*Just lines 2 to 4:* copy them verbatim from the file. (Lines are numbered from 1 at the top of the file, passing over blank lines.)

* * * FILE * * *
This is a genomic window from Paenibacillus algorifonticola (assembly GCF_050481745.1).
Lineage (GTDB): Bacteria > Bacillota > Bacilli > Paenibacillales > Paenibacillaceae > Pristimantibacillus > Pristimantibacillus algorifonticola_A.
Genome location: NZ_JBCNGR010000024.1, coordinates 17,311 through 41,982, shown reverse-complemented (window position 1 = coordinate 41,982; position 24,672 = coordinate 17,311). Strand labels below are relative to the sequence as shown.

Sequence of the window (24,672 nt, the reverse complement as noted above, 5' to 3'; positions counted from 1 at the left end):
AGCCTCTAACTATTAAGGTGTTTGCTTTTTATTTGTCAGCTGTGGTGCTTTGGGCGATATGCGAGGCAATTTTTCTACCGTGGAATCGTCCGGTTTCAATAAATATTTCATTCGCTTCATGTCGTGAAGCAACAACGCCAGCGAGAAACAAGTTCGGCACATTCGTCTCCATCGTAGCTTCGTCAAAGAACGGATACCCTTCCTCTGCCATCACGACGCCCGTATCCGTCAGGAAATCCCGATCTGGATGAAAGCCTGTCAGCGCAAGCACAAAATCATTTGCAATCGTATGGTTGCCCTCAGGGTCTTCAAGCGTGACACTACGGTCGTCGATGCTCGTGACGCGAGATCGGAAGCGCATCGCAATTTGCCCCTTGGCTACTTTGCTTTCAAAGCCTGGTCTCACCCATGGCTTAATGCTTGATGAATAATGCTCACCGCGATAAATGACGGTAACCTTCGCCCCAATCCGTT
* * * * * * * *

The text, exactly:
Lineage (GTDB): Bacteria > Bacillota > Bacilli > Paenibacillales > Paenibacillaceae > Pristimantibacillus > Pristimantibacillus algorifonticola_A.
Genome location: NZ_JBCNGR010000024.1, coordinates 17,311 through 41,982, shown reverse-complemented (window position 1 = coordinate 41,982; position 24,672 = coordinate 17,311). Strand labels below are relative to the sequence as shown.

Sequence of the window (24,672 nt, the reverse complement as noted above, 5' to 3'; positions counted from 1 at the left end):